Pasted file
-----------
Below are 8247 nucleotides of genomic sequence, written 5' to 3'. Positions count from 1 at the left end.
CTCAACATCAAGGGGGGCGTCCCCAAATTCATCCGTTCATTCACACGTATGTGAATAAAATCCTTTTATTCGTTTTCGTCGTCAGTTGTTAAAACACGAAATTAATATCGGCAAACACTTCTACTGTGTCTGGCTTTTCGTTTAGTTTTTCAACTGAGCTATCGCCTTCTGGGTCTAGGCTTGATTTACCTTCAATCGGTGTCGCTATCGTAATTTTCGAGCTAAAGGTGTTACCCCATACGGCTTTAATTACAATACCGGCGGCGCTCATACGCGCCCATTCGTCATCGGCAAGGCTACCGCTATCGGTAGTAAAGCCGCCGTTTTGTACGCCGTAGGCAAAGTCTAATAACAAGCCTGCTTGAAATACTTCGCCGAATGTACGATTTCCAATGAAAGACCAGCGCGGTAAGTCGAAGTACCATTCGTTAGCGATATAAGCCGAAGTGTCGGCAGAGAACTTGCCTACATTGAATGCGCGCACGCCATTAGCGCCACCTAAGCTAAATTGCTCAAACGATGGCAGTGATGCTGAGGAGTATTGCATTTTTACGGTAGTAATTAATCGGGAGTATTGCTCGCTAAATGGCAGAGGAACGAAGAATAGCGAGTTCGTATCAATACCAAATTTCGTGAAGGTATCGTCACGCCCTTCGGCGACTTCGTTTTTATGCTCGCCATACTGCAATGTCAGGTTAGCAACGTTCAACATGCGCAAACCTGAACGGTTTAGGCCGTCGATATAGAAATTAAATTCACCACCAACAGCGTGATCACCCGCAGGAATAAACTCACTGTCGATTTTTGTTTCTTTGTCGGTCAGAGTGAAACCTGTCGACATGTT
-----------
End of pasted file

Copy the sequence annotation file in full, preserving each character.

Below are 8247 nucleotides of genomic sequence, written 5' to 3'. Positions count from 1 at the left end.
CTCAACATCAAGGGGGGCGTCCCCAAATTCATCCGTTCATTCACACGTATGTGAATAAAATCCTTTTATTCGTTTTCGTCGTCAGTTGTTAAAACACGAAATTAATATCGGCAAACACTTCTACTGTGTCTGGCTTTTCGTTTAGTTTTTCAACTGAGCTATCGCCTTCTGGGTCTAGGCTTGATTTACCTTCAATCGGTGTCGCTATCGTAATTTTCGAGCTAAAGGTGTTACCCCATACGGCTTTAATTACAATACCGGCGGCGCTCATACGCGCCCATTCGTCATCGGCAAGGCTACCGCTATCGGTAGTAAAGCCGCCGTTTTGTACGCCGTAGGCAAAGTCTAATAACAAGCCTGCTTGAAATACTTCGCCGAATGTACGATTTCCAATGAAAGACCAGCGCGGTAAGTCGAAGTACCATTCGTTAGCGATATAAGCCGAAGTGTCGGCAGAGAACTTGCCTACATTGAATGCGCGCACGCCATTAGCGCCACCTAAGCTAAATTGCTCAAACGATGGCAGTGATGCTGAGGAGTATTGCATTTTTACGGTAGTAATTAATCGGGAGTATTGCTCGCTAAATGGCAGAGGAACGAAGAATAGCGAGTTCGTATCAATACCAAATTTCGTGAAGGTATCGTCACGCCCTTCGGCGACTTCGTTTTTATGCTCGCCATACTGCAATGTCAGGTTAGCAACGTTCAACATGCGCAAACCTGAACGGTTTAGGCCGTCGATATAGAAATTAAATTCACCACCAACAGCGTGATCACCCGCAGGAATAAACTCACTGTCGATTTTTGTTTCTTTGTCGGTCAGAGTGAAACCTGTCGACATGTT